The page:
10. I both do, and don’t relate. I probably don’t relate because “D” falls into the category of people who intimidate me. Young and in-shape. But I do recognize that this is a continuum and the dread he is feeling is no different than the dread I feel. I joined a great local gym, and even hired a trainer (femail, so I wouldn’t get distracted). The first day I got there she sent me into the lockerroom to change. 2 minutes later I was back in her office hyperventilating. “I can’t do this”, I said. “The lockerrom is filled with underwear models!” I really was so shaken she left and let me change in her office. As a middle-aged, chunky, gay guy the community I am most afraid of is my own.

    I have to accept that my number one enemy is myself (that’s hard). People aren’t judging my waist line or my workout have as much as I am. Sure there are still complete muscle studs wandering around compaining about having 15% body fat, or 17 inch arms, but I am trying to remember that they are comparing themselves to somebody with 12% body fat and 18 inch arms, who is comparing himself… I’m not there yet. I am still very uncomfortable. I tend to go in wearing the biggest clothes possible, using machines on the edges of the gym, and then scooting out as fast as I can. But I do accept where the problem really rests.

  11. D-

    Leave Vida (I assume this is where you are currently) and try Washington Sports Club or another gym with less pretension. Pick a place where you can bring the focus back to you and your workout, rather than on what other people are doing or saying. Plus, you’ll probably save a bunch of money. Your current situation is obviously toxic, so your best bet is to change the situation. I use the South Dupont WSC and love it. Granted, it’s kind of a dump, but it’s almost never very crowded, and it definitely has all of the essential workout equipment. There are a TON of gyms in this city, you just need to find one with the environment that will be most conducive to you getting a good workout. Your current gym doesn’t seem to be it.


  12. Hey, Everyone –

    I’m ‘D’, the guy who submitted this question, and I can’t tell you how much I appreciate everyone’s support, feedback and advice. My fellow Washingtonians clearly know the area well, as I am indeed a member at Vida. I agree a change of scenery would be helpful at this stage. I’ve worked out there since the day they opened, and I now realize it is at this juncture that things started to fall apart. Previously, I worked out in the fitness facility in my apartment building which is surprisingly well-equipped. It used to get busy in the evenings, which is why I switched to a larger gym, but if I time my workouts correctly, this may be the perfect enriovment to re-focus and re-connect to my love of fitness. Once again, thank you to Davey for answering my question and to all of you for your feedback. It’s much appreciated!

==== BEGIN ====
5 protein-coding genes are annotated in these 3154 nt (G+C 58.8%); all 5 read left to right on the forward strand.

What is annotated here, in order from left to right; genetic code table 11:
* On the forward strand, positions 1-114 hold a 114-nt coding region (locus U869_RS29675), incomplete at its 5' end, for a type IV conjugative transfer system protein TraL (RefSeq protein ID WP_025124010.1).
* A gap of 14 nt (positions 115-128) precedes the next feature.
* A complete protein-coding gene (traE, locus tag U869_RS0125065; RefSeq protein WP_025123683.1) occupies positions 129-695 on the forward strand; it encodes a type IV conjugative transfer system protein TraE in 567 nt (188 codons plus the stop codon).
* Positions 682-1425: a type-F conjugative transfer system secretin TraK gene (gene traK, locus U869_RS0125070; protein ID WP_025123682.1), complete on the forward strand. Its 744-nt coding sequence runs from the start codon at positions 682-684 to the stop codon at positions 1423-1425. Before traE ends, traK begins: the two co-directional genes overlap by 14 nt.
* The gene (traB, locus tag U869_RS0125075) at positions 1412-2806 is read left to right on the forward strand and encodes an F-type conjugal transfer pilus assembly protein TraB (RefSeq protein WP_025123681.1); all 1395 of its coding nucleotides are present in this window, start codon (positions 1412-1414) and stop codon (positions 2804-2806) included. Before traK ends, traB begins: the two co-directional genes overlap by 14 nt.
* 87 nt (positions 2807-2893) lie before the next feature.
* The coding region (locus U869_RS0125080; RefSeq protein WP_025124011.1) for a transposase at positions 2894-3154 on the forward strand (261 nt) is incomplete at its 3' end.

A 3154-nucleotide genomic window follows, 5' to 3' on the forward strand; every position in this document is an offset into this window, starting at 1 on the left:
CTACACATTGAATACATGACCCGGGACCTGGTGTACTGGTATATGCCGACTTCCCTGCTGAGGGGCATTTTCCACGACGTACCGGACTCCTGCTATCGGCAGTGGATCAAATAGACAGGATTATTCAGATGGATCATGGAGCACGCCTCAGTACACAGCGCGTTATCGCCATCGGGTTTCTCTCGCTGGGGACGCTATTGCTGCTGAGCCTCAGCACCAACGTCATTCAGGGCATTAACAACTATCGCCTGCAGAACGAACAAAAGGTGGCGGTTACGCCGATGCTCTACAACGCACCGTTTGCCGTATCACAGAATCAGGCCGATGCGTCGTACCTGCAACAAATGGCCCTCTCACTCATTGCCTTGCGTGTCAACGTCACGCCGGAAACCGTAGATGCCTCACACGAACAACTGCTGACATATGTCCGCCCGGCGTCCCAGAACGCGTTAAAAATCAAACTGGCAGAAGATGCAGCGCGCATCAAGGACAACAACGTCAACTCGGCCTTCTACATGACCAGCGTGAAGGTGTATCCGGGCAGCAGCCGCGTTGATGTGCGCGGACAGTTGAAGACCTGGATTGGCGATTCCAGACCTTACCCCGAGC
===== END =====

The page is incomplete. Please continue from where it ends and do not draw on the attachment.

13. I used to work out at a local gym nearby. I enjoyed it. I got fit, lost the weight I wanted to lose. It wasn’t a gay gym, so never felt it that way. But then the owner changed and also the customers changed – to these huge, bulky men. I was a skinny guy then. I’m sure there are people even skinnier but compared to those door sized guys, I started to feel uncomfortable. Even the new gym keeper was the same type of guy. I just didn’t feel at home anymore and I left. I still haven’t found a new gym though and I’ve been focusing on building myself one at home. So yea, I can totally relate to D’s thinking.

  14. I live in a gayborhood as well (West Hollywood), but choose not to workout in this area for somewhat similar reasons – the guys are gorgeous, and I don’t like getting eyed up and down like I’m at a gay bar when I’m working out.

    What works for me is that I focus less on appearance and more on my functional abilities – I train in martial arts, parkour and crossfit. As I improve in each sport, I care less that I don’t look like an underwear model – especially since I’ve seen some of these same gorgeous guys perform terribly in any activity that isn’t a press or curl. Focus on your strengths and you’ll find your swag.